The hub was going to love it. Or else he was going to look at it once, smile politely and toss it into his underwear drawer, underneath his socks and his hearing aid batteries and his Groo comic books, never ever to look at it again.

I hoped for the former, but I was trained to expect the latter.

Once I'd cut out his face, though, I just sat there for a few minutes and looked at the picture. Now I was looking at a photograph of a thirty-something woman, her three children ... and the anonymous torso of a man.

Any man.

Wow, I thought. I could put anybody in this picture! Don Johnson! Don Henley! Don Knotts! One of my new online acquaintances from the Baby Boomer Chat Room! The nice boyfriend I dumped in high school! (The one who grew up to be richer than God! ) And for a moment or two I seriously considered running upstairs to the attic, digging through thirty-something years' worth of boxed photos and finding a picture of The One Who Got Away ... just so I could glue it onto the family photo and see what might have been. Same beautiful kids, same house I adored, same basic life, same me: just a different husband/daddy standing next to us.

All of the things I loved about my life, minus the one thing I didn't love so much about it.

But the more I looked at the mutilated picture, with its big gaping hole where my husband's face used to be, the creepier it seemed. And the sadder it seemed. And the more fixed and immutable seemed my destiny.

It was a dumb and depressing moment.

I still have moments like that, five years later ... only now, of course, it's not a husband's face I want to replace in the portrait of my life. (Quite the opposite, actually.)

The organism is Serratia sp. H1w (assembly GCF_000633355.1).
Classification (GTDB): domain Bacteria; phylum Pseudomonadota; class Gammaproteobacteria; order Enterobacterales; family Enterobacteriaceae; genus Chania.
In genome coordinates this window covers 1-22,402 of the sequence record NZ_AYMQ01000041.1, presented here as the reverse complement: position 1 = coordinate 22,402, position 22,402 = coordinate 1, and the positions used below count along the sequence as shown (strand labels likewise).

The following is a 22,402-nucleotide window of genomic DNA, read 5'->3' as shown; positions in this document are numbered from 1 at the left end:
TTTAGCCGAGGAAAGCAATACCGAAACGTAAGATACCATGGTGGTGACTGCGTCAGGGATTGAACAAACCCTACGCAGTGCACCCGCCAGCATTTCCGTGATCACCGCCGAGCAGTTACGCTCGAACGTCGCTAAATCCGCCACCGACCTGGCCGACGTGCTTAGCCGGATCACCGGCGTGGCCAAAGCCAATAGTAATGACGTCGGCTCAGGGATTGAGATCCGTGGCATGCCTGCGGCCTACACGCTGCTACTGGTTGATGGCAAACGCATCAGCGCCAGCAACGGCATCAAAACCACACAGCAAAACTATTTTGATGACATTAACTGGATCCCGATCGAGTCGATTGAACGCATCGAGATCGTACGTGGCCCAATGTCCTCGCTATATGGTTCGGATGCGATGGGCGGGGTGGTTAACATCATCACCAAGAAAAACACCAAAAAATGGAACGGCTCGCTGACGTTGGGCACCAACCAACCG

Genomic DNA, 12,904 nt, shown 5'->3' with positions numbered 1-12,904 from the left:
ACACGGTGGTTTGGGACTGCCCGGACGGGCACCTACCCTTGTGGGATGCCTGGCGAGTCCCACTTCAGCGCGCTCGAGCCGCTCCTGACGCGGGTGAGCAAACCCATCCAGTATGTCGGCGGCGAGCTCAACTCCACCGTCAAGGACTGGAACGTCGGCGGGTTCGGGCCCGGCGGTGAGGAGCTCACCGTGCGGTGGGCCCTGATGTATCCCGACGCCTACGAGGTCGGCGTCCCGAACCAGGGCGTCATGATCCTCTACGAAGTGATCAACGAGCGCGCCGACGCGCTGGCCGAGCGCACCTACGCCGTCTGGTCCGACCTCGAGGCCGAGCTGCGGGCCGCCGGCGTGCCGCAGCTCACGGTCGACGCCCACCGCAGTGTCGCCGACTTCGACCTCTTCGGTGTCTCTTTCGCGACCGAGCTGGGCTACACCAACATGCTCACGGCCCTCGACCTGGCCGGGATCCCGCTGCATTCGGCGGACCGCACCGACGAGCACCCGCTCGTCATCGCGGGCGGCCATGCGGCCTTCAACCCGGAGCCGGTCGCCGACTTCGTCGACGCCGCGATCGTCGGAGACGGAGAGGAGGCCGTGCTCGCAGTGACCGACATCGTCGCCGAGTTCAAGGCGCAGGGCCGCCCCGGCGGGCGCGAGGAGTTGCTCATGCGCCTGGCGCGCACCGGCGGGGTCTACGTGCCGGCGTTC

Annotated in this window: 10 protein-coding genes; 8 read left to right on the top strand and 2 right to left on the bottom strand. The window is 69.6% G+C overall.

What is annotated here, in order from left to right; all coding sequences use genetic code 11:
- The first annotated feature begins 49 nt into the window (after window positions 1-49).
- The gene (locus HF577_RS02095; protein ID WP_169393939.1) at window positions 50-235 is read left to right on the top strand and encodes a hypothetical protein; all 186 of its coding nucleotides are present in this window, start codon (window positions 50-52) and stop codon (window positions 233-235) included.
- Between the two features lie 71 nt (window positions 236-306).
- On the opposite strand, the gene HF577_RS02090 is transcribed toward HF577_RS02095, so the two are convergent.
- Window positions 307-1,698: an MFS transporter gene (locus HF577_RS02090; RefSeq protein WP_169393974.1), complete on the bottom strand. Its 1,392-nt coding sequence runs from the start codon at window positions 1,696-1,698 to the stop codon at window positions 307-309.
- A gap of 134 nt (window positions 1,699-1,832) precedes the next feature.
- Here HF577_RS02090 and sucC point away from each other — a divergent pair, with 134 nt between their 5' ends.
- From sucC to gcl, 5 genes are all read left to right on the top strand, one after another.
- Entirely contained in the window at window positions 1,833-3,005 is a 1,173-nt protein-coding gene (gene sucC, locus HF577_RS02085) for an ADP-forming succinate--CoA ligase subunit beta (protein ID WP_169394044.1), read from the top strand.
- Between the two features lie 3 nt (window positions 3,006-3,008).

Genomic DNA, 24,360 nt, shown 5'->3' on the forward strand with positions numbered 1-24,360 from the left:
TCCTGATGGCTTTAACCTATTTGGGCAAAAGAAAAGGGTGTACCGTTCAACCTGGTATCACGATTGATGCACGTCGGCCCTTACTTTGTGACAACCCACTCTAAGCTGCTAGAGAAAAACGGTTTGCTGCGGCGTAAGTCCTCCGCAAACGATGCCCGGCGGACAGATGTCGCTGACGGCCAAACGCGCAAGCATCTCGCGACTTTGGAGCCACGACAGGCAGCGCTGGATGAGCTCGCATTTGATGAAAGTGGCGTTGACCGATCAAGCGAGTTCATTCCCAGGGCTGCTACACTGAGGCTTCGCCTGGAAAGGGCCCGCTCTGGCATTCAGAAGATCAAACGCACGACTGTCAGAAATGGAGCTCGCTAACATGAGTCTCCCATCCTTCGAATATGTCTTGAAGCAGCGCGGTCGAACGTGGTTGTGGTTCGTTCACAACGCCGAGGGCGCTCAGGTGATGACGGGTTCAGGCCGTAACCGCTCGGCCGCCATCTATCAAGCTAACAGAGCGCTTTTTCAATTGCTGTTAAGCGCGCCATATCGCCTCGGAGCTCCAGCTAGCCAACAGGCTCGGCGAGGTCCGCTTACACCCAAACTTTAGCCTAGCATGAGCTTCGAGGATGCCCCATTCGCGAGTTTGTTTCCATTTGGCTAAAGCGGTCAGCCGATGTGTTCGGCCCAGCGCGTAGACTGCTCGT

Now it's my EMPLOYERS face that doesn't belong in the picture of my life.



 
Stan is Acting CEO while Franz is in Australia this month.

For someone as new to the Totem Pole Company as Stan is, this is one heck of a responsibility. Most people around the office think he is either very brave ... or very stoopid. (Or else he lost the coin toss, maybe.)

I happen to think otherwise.

I think that of all the people they could have picked to man the fort in Franz' absence, Stan is probably THE best person for the job. He's very tall, for one thing. He's a good foot-and-a-half taller than Franz. That gives him some physical advantage, right there: when he stands in your doorway and looks at you, Stan can seem very imposing and authoritative. His height is offset, though, by a surprisingly boyish face. It's like somebody took the head of an eleven-year-old boy, complete with freckles and cowlick, and plunked it on top of 6'3" worth of grown man. This makes him seem friendly and approachable.